Jump to Navigation

USCIS Announces Temporary Suspension of Premium Processing for H-1B Petitions

On March 3, 2017, the U.S. Citizenship and Immigration Services (USCIS) announced it would suspend Premium Processing for H-1B's for an indefinite period of time beginning April 3, 2017. Premium Processing is expedited processing of a case where the USCIS will render a decision within 15 calendar days upon payment of an additional $1225 filing fee. USCIS stated the suspension could last up to six months in order to focus USCIS resources on the significant backlog of regularly-filed H-1B petitions (with adjudication times exceeding 8 months). Premium Processing will continue for other eligible non-immigrant and immigrant classifications.

The April 3, 2017 start date is significant, as it is the first day of the H-1B lottery primarily for those individuals who have not held H-1B status. Because the number of H-1B petitions has exceeded the annual 85,000 quota (the H-1B "cap") in past years, there is a lottery held during the first five business days of April. Those H-1B petitions selected in the H-1B lottery will allow the approved foreign national employee to work in H-1B status no earlier than October 1: the first day of the federal government's fiscal year.

Potential Impacts

Listed below are examples of individuals potentially affected by the suspension of H-1B petition Premium Processing:

  • Certain F-1 students with OPT work authorization expiring between the submission of the H-1B petition in April and October 1 would be able to continue working under the "cap gap" rules until September 30. If the H-1B is not approved by September 30, the student would be able to remain in the U.S. but would not be able to work after September 30 until receiving H-1B approval. Travel outside the U.S. while the H-1B change of status is pending would prevent these students from returning to the U.S. to work until the H-1B is approved and an H-1B visa is obtained.
  • Individuals who are in the U.S. changing from one non-immigrant classification to H-1B status who do not currently have authorization to work in the U.S. would not be able to begin work until their change of status petition is approved (which could take more than 6 months).
  • H-1B employees who change from one employer to another (H-1B portability) will still be able to work in the U.S. Travel abroad prior to the approval of the petition in portability cases is possible but requires preparation.
  • Those applying for an extension of their H-1B status would be able to continue working for their employer for 240 days after the end of their previously approved H-1B status while the H-1B petition is pending. Continued work authorization may be allowed if the petition is still pending after 240 days, but the USCIS has not directly addressed this issue. If the H-1B employee travels before the H-1B extension of status is approved, they may be prevented from returning to the U.S. if they do not have a current H-1B visa and their previous H-1B petition approval or I-94 has expired.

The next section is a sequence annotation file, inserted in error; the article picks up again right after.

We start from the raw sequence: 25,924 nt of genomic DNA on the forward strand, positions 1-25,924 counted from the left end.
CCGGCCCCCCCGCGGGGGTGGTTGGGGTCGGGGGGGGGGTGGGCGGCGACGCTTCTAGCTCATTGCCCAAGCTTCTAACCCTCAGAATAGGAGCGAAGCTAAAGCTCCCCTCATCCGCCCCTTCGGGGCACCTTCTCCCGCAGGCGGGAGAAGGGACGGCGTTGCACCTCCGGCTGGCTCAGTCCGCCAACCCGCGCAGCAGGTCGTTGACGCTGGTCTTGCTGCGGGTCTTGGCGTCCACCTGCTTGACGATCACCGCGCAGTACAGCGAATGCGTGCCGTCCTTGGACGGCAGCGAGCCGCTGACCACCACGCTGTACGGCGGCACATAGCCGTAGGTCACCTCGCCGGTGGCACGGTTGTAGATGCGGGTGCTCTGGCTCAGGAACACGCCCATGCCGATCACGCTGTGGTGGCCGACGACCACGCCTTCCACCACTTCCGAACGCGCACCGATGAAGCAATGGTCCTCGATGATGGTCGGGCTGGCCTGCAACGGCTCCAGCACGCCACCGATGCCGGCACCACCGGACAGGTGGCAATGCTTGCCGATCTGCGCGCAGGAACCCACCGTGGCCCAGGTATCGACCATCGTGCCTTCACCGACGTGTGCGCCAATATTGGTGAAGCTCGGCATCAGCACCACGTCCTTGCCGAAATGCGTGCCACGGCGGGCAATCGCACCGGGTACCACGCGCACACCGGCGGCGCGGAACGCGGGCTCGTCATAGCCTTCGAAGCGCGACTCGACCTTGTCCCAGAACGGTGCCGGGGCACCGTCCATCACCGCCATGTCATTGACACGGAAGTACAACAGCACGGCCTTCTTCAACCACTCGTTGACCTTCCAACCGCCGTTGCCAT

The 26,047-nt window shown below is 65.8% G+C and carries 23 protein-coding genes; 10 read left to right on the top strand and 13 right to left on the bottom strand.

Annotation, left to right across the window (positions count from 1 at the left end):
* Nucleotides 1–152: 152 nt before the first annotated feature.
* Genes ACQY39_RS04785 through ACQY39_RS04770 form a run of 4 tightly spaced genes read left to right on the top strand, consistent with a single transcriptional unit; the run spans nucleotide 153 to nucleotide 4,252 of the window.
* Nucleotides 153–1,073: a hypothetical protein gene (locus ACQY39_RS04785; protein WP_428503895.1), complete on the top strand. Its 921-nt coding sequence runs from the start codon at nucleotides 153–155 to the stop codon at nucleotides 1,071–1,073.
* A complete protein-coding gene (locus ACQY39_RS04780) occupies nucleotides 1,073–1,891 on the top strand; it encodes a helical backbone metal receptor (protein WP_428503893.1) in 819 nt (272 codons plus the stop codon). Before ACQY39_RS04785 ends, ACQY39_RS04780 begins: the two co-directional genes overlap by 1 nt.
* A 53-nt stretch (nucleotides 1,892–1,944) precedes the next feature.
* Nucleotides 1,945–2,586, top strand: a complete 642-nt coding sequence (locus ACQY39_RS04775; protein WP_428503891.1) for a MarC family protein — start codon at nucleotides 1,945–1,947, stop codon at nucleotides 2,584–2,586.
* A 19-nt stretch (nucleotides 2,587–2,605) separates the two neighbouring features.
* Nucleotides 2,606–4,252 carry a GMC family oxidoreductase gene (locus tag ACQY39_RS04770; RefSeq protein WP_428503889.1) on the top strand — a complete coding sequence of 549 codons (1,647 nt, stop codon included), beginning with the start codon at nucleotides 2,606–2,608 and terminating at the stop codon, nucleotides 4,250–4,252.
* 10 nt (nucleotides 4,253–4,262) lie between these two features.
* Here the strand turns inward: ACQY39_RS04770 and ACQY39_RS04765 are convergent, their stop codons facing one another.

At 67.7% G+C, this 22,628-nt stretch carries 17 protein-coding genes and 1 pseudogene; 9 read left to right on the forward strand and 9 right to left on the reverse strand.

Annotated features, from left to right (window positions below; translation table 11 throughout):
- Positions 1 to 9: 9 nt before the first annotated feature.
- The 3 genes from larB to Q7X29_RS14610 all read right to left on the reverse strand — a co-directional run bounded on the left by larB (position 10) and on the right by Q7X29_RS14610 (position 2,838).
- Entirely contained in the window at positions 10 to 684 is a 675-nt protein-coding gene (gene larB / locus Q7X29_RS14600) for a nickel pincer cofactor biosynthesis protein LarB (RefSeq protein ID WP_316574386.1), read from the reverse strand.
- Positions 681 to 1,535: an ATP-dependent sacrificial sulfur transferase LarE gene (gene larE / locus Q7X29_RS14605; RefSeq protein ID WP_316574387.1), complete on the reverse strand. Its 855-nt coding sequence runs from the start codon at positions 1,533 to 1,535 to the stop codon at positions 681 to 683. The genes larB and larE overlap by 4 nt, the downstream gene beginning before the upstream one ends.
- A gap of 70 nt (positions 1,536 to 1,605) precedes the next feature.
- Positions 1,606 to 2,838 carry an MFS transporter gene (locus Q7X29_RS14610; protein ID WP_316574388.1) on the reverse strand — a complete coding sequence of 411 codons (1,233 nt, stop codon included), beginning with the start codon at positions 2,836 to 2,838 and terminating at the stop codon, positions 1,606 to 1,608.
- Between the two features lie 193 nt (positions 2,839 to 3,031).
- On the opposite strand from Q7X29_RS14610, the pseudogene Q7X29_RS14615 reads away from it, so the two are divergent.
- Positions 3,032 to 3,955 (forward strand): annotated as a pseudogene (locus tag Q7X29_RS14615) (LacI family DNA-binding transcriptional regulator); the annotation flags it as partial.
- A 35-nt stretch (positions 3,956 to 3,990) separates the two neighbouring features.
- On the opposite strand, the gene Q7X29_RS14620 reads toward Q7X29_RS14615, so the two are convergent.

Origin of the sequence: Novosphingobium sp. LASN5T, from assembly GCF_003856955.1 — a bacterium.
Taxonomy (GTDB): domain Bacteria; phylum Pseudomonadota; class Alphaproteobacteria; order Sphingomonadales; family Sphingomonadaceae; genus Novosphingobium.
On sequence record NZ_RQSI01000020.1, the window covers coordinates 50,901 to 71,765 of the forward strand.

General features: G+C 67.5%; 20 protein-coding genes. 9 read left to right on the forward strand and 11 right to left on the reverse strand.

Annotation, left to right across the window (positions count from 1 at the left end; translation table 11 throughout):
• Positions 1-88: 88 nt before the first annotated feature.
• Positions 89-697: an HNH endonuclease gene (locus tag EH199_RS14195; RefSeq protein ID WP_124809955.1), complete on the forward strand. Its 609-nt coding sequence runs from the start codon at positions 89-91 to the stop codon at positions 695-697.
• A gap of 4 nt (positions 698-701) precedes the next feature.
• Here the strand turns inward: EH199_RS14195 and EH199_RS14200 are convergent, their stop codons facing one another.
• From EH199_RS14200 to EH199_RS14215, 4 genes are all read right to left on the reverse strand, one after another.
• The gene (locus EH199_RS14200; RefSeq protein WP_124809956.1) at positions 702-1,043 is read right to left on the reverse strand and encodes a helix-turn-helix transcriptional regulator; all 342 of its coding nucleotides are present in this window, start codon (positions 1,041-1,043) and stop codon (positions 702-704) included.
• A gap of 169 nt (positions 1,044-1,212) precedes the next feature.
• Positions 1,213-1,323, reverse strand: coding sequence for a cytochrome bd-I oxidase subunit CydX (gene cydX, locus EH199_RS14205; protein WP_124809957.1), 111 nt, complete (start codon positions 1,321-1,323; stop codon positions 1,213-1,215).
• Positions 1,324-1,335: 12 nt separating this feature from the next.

• A number of states require approval of an H-1B in order to extend driver's licenses. Tennessee, however, will temporarily extend driver's licenses with proof of a pending H-1B petition and other supporting documentation.

Expediting Cases in the Absence of Premium Processing

In certain urgent cases, the USCIS will approve Requests for Expedite on a case-by-case basis. The review is discretionary and the person requesting the expedite must make a compelling case that one or more of the following criteria apply to the beneficiary (the H-1B employee) or the petitioner (the employer):

  • Severe financial loss to company or person;
  • Emergency situation;
  • Humanitarian reasons;
  • Nonprofit organization whose request is in furtherance of the cultural and social interests of the United States;
  • Department of Defense or national interest situation (These particular expedite requests must come from an official U.S. government entity and state that delay will be detrimental to the government.);
  • USCIS error; or
  • Compelling interest of USCIS.

Domestic requests can be made by contacting the National Customer Service Center at 1-800-375-5283 or by scheduling an InfoPass appointment to the local field office or service center. We regularly assist clients on the gathering and presentation of evidence in support of Requests for Expedite.

 

 


Privacy Policy | Business Development Solutions by FindLaw, a Thomson Reuters business.